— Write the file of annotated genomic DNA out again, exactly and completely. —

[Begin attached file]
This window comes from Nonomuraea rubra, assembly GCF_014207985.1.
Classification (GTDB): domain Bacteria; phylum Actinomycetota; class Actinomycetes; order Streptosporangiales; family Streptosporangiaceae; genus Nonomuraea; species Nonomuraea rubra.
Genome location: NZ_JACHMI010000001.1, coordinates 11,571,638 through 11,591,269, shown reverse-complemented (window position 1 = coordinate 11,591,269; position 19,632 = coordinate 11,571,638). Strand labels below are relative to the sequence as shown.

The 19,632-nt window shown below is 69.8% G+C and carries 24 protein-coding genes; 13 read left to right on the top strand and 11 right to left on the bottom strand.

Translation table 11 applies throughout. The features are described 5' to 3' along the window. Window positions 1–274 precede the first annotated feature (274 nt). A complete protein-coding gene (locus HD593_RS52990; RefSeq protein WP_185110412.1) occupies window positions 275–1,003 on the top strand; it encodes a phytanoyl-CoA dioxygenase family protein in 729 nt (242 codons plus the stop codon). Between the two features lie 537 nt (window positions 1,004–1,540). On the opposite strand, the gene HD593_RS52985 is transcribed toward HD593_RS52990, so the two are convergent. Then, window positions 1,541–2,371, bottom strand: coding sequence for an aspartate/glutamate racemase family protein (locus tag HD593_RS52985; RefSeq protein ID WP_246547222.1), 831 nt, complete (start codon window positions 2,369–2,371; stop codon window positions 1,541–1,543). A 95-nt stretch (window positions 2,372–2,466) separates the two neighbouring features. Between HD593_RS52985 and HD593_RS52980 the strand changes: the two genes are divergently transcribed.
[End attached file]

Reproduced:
This window comes from Nonomuraea rubra, assembly GCF_014207985.1.
Classification (GTDB): domain Bacteria; phylum Actinomycetota; class Actinomycetes; order Streptosporangiales; family Streptosporangiaceae; genus Nonomuraea; species Nonomuraea rubra.
Genome location: NZ_JACHMI010000001.1, coordinates 11,571,638 through 11,591,269, shown reverse-complemented (window position 1 = coordinate 11,591,269; position 19,632 = coordinate 11,571,638). Strand labels below are relative to the sequence as shown.

The 19,632-nt window shown below is 69.8% G+C and carries 24 protein-coding genes; 13 read left to right on the top strand and 11 right to left on the bottom strand.

Translation table 11 applies throughout. The features are described 5' to 3' along the window. Window positions 1–274 precede the first annotated feature (274 nt). A complete protein-coding gene (locus HD593_RS52990; RefSeq protein WP_185110412.1) occupies window positions 275–1,003 on the top strand; it encodes a phytanoyl-CoA dioxygenase family protein in 729 nt (242 codons plus the stop codon). Between the two features lie 537 nt (window positions 1,004–1,540). On the opposite strand, the gene HD593_RS52985 is transcribed toward HD593_RS52990, so the two are convergent. Then, window positions 1,541–2,371, bottom strand: coding sequence for an aspartate/glutamate racemase family protein (locus tag HD593_RS52985; RefSeq protein ID WP_246547222.1), 831 nt, complete (start codon window positions 2,369–2,371; stop codon window positions 1,541–1,543). A 95-nt stretch (window positions 2,372–2,466) separates the two neighbouring features. Between HD593_RS52985 and HD593_RS52980 the strand changes: the two genes are divergently transcribed.